Upgrading Elasticsearch

Important

Before upgrading Elasticsearch:

  • Consult the breaking changes docs.
  • Use the Elasticsearch Migration Plugin to detect potential issues before upgrading.
  • Test upgrades in a dev environment before upgrading your production cluster.
  • Always back up your data before upgrading. You cannot roll back to an earlier version unless you have a backup of your data.
  • If you are using custom plugins, check that a compatible version is available.

Elasticsearch can usually be upgraded using a rolling upgrade process, resulting in no interruption of service. This section details how to perform both rolling upgrades and upgrades with full cluster restarts.

To determine whether a rolling upgrade is supported for your release, please consult this table:

Upgrade From Upgrade To Supported Upgrade Type

1.x

5.x

Reindex to upgrade

2.x

2.y

Rolling upgrade (where y > x)

2.x

5.x

Full cluster restart

5.0.0 pre GA

5.x

Full cluster restart

5.x

5.y

Rolling upgrade (where y > x)

Important

Indices created in Elasticsearch 1.x or before

Elasticsearch is able to read indices created in the previous major version only. For instance, Elasticsearch 5.x can use indices created in Elasticsearch 2.x, but not those created in Elasticsearch 1.x or before.

This condition also applies to indices backed up with snapshot and restore. If an index was originally created in 1.x, it cannot be restored into a 5.x cluster even if the snapshot was made by a 2.x cluster.

Elasticsearch 5.x nodes will fail to start in the presence of too old indices.

See Reindex to upgrade for more information about how to upgrade old indices.

Rolling upgrades

A rolling upgrade allows the Elasticsearch cluster to be upgraded one node at a time, with no downtime for end users. Running multiple versions of Elasticsearch in the same cluster for any length of time beyond that required for an upgrade is not supported, as shards will not be replicated from the more recent version to the older version.

Consult this table to verify that rolling upgrades are supported for your version of Elasticsearch.

To perform a rolling upgrade:

  1. Disable shard allocation

    When you shut down a node, the allocation process will wait for one minute before starting to replicate the shards that were on that node to other nodes in the cluster, causing a lot of wasted I/O. This can be avoided by disabling allocation before shutting down a node:

    PUT _cluster/settings
    {
      "transient": {
        "cluster.routing.allocation.enable": "none"
      }
    }
  2. Stop non-essential indexing and perform a synced flush (Optional)

    You may happily continue indexing during the upgrade. However, shard recovery will be much faster if you temporarily stop non-essential indexing and issue a synced-flush request:

    POST _flush/synced

    A synced flush request is a “best effort” operation. It will fail if there are any pending indexing operations, but it is safe to reissue the request multiple times if necessary.

  3. Stop and upgrade a single node

    Shut down one of the nodes in the cluster before starting the upgrade.

    Tip

    When using the zip or tarball packages, the config, data, logs and plugins directories are placed within the Elasticsearch home directory by default.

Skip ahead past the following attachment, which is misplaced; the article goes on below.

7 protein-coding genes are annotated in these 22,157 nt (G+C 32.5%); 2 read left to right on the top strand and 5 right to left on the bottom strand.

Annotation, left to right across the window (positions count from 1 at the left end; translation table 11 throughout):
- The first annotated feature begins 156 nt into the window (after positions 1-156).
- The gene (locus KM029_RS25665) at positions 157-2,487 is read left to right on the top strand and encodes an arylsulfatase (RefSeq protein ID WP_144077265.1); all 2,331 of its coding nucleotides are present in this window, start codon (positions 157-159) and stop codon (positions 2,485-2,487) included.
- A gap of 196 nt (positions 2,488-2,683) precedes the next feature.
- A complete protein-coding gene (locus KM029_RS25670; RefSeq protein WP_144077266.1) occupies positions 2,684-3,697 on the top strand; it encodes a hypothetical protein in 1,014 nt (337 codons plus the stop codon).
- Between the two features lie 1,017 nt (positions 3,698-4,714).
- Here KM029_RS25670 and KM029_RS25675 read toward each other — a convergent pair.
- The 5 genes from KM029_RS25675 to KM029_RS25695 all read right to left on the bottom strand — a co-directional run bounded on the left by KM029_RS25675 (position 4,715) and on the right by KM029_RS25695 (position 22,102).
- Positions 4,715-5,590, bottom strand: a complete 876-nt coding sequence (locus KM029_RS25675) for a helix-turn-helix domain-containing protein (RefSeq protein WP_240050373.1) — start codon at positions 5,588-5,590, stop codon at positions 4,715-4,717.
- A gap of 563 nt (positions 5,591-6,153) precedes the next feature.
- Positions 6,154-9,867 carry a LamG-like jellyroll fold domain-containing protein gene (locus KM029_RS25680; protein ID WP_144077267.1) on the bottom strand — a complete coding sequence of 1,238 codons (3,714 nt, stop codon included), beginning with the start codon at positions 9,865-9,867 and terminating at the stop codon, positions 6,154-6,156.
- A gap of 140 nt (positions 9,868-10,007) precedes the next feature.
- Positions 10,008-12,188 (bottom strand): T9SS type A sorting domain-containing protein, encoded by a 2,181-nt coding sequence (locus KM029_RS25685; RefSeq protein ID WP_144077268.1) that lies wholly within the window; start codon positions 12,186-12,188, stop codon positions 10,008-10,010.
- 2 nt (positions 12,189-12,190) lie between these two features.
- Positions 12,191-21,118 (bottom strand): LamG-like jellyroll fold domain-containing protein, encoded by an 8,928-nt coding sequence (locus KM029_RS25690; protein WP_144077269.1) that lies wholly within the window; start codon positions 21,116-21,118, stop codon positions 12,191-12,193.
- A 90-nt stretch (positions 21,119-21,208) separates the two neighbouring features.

It is a good idea to place these directories in a different location so that there is no chance of deleting them when upgrading Elasticsearch. These custom paths can be configured with the path.conf, path.logs, and path.data settings.

    The Debian and RPM packages place these directories in the appropriate place for each operating system.

    To upgrade using a Debian or RPM package:

    • Use rpm or dpkg to install the new package. All files should be placed in their proper locations, and config files should not be overwritten.

    To upgrade using a zip or compressed tarball:

    • Extract the zip or tarball to a new directory, to be sure that you don’t overwrite the config or data directories.
    • Either copy the files in the config directory from your old installation to your new installation, or use the -E path.conf= option on the command line to point to an external config directory.
    • Either copy the files in the data directory from your old installation to your new installation, or configure the location of the data directory in the config/elasticsearch.yml file, with the path.data setting.
  4. Upgrade any plugins

    Elasticsearch plugins must be upgraded when upgrading a node. Use the elasticsearch-plugin script to install the correct version of any plugins that you need.

  5. Start the upgraded node

    Start the now upgraded node and confirm that it joins the cluster by checking the log file or by checking the output of this request:

    GET _cat/nodes
  6. Reenable shard allocation

    Once the node has joined the cluster, reenable shard allocation to start using the node:

    PUT _cluster/settings
    {
      "transient": {
        "cluster.routing.allocation.enable": "all"
      }
    }
  7. Wait for the node to recover

    You should wait for the cluster to finish shard allocation before upgrading the next node. You can check on progress with the _cat/health request:

    GET _cat/health

    Wait for the status column to move from yellow to green. Status green means that all primary and replica shards have been allocated.

    Important

    During a rolling upgrade, primary shards assigned to a node with the higher version will never have their replicas assigned to a node with the lower version, because the newer version may have a different data format which is not understood by the older version.

    If it is not possible to assign the replica shards to another node with the higher version — e.g. if there is only one node with the higher version in the cluster — then the replica shards will remain unassigned and the cluster health will remain status yellow.

    In this case, check that there are no initializing or relocating shards (the init and relo columns) before proceding.

    As soon as another node is upgraded, the replicas should be assigned and the cluster health will reach status green.

    Shards that have not been sync-flushed may take some time to recover. The recovery status of individual shards can be monitored with the _cat/recovery request:

    GET _cat/recovery

    If you stopped indexing, then it is safe to resume indexing as soon as recovery has completed.

  8. Repeat

    When the cluster is stable and the node has recovered, repeat the above steps for all remaining nodes.

Full cluster restart upgrade